Friday, 31 December 2010

New books: The emergence of a national museum

Before 2010 ends I should take the opportunity to post a final review of a book published in 2009. In his doctoral dissertation Från kungligt galleri till nationellt museum – Aktörer, praktik och argument i svensk konstmuseal diskurs ca 1814-1845 (“From Royal Art Gallery to National Museum: Actors, Practices and Arguments within Swedish Art Museum Discourse ca 1814-1845”), published as a book by Gidlunds Förlag, Per Widén looks not at the history of the National Museum in itself, but on the process which led to the establishment of a national museum of fine arts in Sweden.
Unlike earlier chroniclers of the Swedish National Museum, Widén sees no direct line between the Royal Museum, set up by the Regent (later Carl XIII) following the assassination of Gustaf III in 1792, and the National Museum. The museum was housed in a few small rooms at the Royal Palace, but significant parts of the state art collection were in the royal apartments where they were only accessible to the public when the royals were not in residence.
Many thus realised that one needed a national museum of art located in a building of its onw, yet this did not happen until 1866, when the museum moved into a building at Blasieholmen opposite the Palace which had cost 2,270,877 riksdaler, making it the most expensive building to be erected in Stockholm since the Palace itself.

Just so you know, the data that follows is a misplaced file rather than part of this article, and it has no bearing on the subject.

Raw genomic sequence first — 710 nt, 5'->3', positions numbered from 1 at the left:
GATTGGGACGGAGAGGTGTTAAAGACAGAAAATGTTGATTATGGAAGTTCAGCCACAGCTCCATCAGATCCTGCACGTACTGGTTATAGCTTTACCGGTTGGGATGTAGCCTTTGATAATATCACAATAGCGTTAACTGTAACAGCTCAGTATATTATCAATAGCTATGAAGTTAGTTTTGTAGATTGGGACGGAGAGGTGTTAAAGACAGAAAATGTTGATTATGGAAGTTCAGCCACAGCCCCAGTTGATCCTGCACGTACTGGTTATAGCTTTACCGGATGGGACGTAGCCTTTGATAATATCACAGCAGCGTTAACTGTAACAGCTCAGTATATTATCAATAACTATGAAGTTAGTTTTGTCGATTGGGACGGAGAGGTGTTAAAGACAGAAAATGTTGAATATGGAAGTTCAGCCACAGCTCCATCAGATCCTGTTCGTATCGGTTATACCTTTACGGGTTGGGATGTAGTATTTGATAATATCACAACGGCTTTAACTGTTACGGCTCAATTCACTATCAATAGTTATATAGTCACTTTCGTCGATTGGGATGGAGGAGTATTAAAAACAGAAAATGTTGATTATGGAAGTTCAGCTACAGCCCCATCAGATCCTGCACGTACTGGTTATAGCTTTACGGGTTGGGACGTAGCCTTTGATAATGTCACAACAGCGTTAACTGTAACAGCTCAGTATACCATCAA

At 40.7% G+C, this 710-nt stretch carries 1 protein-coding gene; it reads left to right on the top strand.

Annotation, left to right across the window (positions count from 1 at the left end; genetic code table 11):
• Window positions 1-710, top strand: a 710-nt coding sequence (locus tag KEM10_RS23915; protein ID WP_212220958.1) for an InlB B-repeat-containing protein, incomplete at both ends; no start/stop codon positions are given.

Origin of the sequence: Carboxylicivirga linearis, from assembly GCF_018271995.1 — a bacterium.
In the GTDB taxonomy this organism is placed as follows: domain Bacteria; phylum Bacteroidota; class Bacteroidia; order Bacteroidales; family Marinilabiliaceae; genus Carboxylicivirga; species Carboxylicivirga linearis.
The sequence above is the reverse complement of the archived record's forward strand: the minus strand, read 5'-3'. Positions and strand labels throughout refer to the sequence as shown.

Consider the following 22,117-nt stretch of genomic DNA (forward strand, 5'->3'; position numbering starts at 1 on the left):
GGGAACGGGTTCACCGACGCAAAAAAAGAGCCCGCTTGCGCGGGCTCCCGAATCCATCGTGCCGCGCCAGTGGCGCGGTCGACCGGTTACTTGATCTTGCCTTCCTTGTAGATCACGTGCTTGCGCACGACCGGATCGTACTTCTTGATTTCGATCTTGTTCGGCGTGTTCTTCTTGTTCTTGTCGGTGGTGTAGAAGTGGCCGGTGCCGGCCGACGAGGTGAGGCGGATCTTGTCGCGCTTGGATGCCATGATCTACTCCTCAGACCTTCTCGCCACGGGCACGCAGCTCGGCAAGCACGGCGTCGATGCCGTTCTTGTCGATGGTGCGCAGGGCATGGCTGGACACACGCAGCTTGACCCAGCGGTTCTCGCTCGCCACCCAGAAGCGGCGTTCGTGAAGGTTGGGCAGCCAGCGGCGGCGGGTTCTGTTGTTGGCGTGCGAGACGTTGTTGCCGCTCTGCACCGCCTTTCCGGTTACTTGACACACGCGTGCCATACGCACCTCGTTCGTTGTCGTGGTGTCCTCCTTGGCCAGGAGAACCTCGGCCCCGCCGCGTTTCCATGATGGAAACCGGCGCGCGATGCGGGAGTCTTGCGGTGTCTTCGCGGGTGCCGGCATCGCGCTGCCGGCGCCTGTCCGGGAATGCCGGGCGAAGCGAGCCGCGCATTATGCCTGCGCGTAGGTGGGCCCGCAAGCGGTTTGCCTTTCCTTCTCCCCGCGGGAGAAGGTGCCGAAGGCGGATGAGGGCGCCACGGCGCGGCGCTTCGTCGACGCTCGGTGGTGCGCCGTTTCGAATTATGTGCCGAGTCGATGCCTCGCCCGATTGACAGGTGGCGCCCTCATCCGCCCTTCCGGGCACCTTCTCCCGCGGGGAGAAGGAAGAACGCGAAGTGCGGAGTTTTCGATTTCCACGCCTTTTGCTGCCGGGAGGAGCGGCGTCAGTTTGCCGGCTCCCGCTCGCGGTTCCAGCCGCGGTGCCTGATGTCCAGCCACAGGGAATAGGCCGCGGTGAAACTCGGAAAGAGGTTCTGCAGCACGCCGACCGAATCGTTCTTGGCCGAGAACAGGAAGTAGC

Widén sets out to investigate how it came about that the state invested such an astronomic sun of money in making its art collection accessible, who were the most important advocates of such a museum, how they went about it and what visions for the museum were formulated.
He identifies a group of approximately thirty advocates for a museum, seven of whom he considers most central: Gustaf Anckarsvärd, Axel Nyström, Fredrik Boije, Hugo Hamilton, Lars Jakob von Röök, Johan Way and Johan Henrik Schröder, all of them continuously active for a long time. Widén also looks at the relations between these actors and what arenas they operated on.
The most important meeting place, and the focal point of this group, was the royal court. But it was not the court as such or the royal family who ran the process, which Widén sees in relation to the changes in society during the 18th and 19th centuries which had seen civil society gain strength at the cost of the royals and the court. This also led to a new national discourse taking place in new public arena.
There was at first no organised or formalised group running this process, but overlapping groups of people who in different ways made their livings through the arts. Eventually they came together and in 1832 they established Stockholms allmänna konstförening (Stockholm Public Society of Art), which had the establishment of a national museum as its aim. Widén argues that the establishment of the society should be seen as a consequence of Parliament having voted down a proposition about a museum in 1832.